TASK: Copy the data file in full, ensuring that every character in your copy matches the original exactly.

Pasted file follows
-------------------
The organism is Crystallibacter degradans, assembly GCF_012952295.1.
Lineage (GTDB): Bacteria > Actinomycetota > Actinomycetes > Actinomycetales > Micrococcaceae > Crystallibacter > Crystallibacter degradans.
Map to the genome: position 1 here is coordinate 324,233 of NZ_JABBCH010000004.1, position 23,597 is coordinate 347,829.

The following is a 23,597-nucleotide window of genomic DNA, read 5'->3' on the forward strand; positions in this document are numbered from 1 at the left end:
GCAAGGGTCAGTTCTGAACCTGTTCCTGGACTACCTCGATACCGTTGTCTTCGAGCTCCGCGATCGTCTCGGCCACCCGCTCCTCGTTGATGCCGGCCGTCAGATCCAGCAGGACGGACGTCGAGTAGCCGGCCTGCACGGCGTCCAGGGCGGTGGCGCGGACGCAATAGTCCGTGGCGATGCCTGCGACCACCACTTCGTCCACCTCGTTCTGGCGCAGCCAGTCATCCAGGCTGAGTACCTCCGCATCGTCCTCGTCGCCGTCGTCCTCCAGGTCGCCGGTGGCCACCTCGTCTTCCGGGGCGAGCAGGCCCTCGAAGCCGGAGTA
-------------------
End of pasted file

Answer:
The organism is Crystallibacter degradans, assembly GCF_012952295.1.
Lineage (GTDB): Bacteria > Actinomycetota > Actinomycetes > Actinomycetales > Micrococcaceae > Crystallibacter > Crystallibacter degradans.
Map to the genome: position 1 here is coordinate 324,233 of NZ_JABBCH010000004.1, position 23,597 is coordinate 347,829.

The following is a 23,597-nucleotide window of genomic DNA, read 5'->3' on the forward strand; positions in this document are numbered from 1 at the left end:
GCAAGGGTCAGTTCTGAACCTGTTCCTGGACTACCTCGATACCGTTGTCTTCGAGCTCCGCGATCGTCTCGGCCACCCGCTCCTCGTTGATGCCGGCCGTCAGATCCAGCAGGACGGACGTCGAGTAGCCGGCCTGCACGGCGTCCAGGGCGGTGGCGCGGACGCAATAGTCCGTGGCGATGCCTGCGACCACCACTTCGTCCACCTCGTTCTGGCGCAGCCAGTCATCCAGGCTGAGTACCTCCGCATCGTCCTCGTCGCCGTCGTCCTCCAGGTCGCCGGTGGCCACCTCGTCTTCCGGGGCGAGCAGGCCCTCGAAGCCGGAGTA